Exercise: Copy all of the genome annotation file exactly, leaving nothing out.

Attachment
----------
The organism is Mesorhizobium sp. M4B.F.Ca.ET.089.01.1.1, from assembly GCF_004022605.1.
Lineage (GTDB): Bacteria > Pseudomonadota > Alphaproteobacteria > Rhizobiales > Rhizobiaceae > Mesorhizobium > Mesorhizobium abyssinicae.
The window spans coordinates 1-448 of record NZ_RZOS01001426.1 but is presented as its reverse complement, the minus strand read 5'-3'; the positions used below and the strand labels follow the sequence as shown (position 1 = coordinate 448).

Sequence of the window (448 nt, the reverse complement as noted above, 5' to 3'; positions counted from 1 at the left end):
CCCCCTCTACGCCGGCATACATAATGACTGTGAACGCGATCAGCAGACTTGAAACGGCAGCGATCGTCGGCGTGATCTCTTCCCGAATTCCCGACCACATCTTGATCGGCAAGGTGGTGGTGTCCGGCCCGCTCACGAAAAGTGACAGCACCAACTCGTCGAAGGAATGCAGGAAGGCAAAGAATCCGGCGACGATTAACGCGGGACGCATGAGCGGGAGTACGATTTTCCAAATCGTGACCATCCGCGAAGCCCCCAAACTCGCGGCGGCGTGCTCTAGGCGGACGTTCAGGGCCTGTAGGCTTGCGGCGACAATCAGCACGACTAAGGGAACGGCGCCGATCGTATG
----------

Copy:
The organism is Mesorhizobium sp. M4B.F.Ca.ET.089.01.1.1, from assembly GCF_004022605.1.
Lineage (GTDB): Bacteria > Pseudomonadota > Alphaproteobacteria > Rhizobiales > Rhizobiaceae > Mesorhizobium > Mesorhizobium abyssinicae.
The window spans coordinates 1-448 of record NZ_RZOS01001426.1 but is presented as its reverse complement, the minus strand read 5'-3'; the positions used below and the strand labels follow the sequence as shown (position 1 = coordinate 448).

Sequence of the window (448 nt, the reverse complement as noted above, 5' to 3'; positions counted from 1 at the left end):
CCCCCTCTACGCCGGCATACATAATGACTGTGAACGCGATCAGCAGACTTGAAACGGCAGCGATCGTCGGCGTGATCTCTTCCCGAATTCCCGACCACATCTTGATCGGCAAGGTGGTGGTGTCCGGCCCGCTCACGAAAAGTGACAGCACCAACTCGTCGAAGGAATGCAGGAAGGCAAAGAATCCGGCGACGATTAACGCGGGACGCATGAGCGGGAGTACGATTTTCCAAATCGTGACCATCCGCGAAGCCCCCAAACTCGCGGCGGCGTGCTCTAGGCGGACGTTCAGGGCCTGTAGGCTTGCGGCGACAATCAGCACGACTAAGGGAACGGCGCCGATCGTATG